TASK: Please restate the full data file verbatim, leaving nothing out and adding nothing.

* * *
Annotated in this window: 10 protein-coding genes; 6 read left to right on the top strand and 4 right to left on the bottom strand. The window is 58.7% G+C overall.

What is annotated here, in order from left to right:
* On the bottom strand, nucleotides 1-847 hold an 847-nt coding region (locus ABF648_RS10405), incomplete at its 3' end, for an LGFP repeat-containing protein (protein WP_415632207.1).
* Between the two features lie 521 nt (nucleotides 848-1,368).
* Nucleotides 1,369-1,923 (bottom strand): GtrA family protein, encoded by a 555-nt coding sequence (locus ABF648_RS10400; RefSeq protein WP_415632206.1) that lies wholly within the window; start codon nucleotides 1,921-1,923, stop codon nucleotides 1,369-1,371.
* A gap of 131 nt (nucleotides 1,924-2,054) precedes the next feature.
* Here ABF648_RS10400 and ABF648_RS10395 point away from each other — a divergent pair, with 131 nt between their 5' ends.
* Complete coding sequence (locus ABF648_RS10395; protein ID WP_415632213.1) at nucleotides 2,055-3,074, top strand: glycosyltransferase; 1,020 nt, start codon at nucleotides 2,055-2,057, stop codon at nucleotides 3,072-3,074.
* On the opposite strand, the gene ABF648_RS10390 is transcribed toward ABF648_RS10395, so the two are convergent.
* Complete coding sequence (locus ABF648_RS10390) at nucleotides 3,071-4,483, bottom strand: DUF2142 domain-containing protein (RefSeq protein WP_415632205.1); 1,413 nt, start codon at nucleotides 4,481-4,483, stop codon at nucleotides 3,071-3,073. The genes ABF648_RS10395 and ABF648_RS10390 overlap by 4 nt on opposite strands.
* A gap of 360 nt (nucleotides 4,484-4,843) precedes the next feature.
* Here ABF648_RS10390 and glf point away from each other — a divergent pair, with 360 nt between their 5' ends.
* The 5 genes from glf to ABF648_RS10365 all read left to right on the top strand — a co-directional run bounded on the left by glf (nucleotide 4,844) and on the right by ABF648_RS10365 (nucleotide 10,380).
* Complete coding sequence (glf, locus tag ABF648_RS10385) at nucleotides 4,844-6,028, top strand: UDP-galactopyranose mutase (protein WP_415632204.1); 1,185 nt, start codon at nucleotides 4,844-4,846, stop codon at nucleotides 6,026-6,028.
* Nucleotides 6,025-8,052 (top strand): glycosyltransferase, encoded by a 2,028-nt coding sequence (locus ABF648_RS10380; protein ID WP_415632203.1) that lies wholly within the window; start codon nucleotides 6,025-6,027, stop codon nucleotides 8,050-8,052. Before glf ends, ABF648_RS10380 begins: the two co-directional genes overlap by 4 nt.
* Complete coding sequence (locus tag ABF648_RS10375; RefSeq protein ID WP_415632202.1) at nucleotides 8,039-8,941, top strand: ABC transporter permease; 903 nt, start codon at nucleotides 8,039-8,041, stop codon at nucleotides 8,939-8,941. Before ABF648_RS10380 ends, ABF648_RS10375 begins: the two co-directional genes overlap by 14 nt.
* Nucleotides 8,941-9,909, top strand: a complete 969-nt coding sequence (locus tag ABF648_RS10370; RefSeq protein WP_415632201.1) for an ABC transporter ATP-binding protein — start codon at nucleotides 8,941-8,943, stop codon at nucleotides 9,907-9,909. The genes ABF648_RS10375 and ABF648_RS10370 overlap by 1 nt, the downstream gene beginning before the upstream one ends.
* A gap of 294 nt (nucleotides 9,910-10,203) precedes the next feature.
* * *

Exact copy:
Annotated in this window: 10 protein-coding genes; 6 read left to right on the top strand and 4 right to left on the bottom strand. The window is 58.7% G+C overall.

What is annotated here, in order from left to right:
* On the bottom strand, nucleotides 1-847 hold an 847-nt coding region (locus ABF648_RS10405), incomplete at its 3' end, for an LGFP repeat-containing protein (protein WP_415632207.1).
* Between the two features lie 521 nt (nucleotides 848-1,368).
* Nucleotides 1,369-1,923 (bottom strand): GtrA family protein, encoded by a 555-nt coding sequence (locus ABF648_RS10400; RefSeq protein WP_415632206.1) that lies wholly within the window; start codon nucleotides 1,921-1,923, stop codon nucleotides 1,369-1,371.
* A gap of 131 nt (nucleotides 1,924-2,054) precedes the next feature.
* Here ABF648_RS10400 and ABF648_RS10395 point away from each other — a divergent pair, with 131 nt between their 5' ends.
* Complete coding sequence (locus ABF648_RS10395; protein ID WP_415632213.1) at nucleotides 2,055-3,074, top strand: glycosyltransferase; 1,020 nt, start codon at nucleotides 2,055-2,057, stop codon at nucleotides 3,072-3,074.
* On the opposite strand, the gene ABF648_RS10390 is transcribed toward ABF648_RS10395, so the two are convergent.
* Complete coding sequence (locus ABF648_RS10390) at nucleotides 3,071-4,483, bottom strand: DUF2142 domain-containing protein (RefSeq protein WP_415632205.1); 1,413 nt, start codon at nucleotides 4,481-4,483, stop codon at nucleotides 3,071-3,073. The genes ABF648_RS10395 and ABF648_RS10390 overlap by 4 nt on opposite strands.
* A gap of 360 nt (nucleotides 4,484-4,843) precedes the next feature.
* Here ABF648_RS10390 and glf point away from each other — a divergent pair, with 360 nt between their 5' ends.
* The 5 genes from glf to ABF648_RS10365 all read left to right on the top strand — a co-directional run bounded on the left by glf (nucleotide 4,844) and on the right by ABF648_RS10365 (nucleotide 10,380).
* Complete coding sequence (glf, locus tag ABF648_RS10385) at nucleotides 4,844-6,028, top strand: UDP-galactopyranose mutase (protein WP_415632204.1); 1,185 nt, start codon at nucleotides 4,844-4,846, stop codon at nucleotides 6,026-6,028.
* Nucleotides 6,025-8,052 (top strand): glycosyltransferase, encoded by a 2,028-nt coding sequence (locus ABF648_RS10380; protein ID WP_415632203.1) that lies wholly within the window; start codon nucleotides 6,025-6,027, stop codon nucleotides 8,050-8,052. Before glf ends, ABF648_RS10380 begins: the two co-directional genes overlap by 4 nt.
* Complete coding sequence (locus tag ABF648_RS10375; RefSeq protein ID WP_415632202.1) at nucleotides 8,039-8,941, top strand: ABC transporter permease; 903 nt, start codon at nucleotides 8,039-8,041, stop codon at nucleotides 8,939-8,941. Before ABF648_RS10380 ends, ABF648_RS10375 begins: the two co-directional genes overlap by 14 nt.
* Nucleotides 8,941-9,909, top strand: a complete 969-nt coding sequence (locus tag ABF648_RS10370; RefSeq protein WP_415632201.1) for an ABC transporter ATP-binding protein — start codon at nucleotides 8,941-8,943, stop codon at nucleotides 9,907-9,909. The genes ABF648_RS10375 and ABF648_RS10370 overlap by 1 nt, the downstream gene beginning before the upstream one ends.
* A gap of 294 nt (nucleotides 9,910-10,203) precedes the next feature.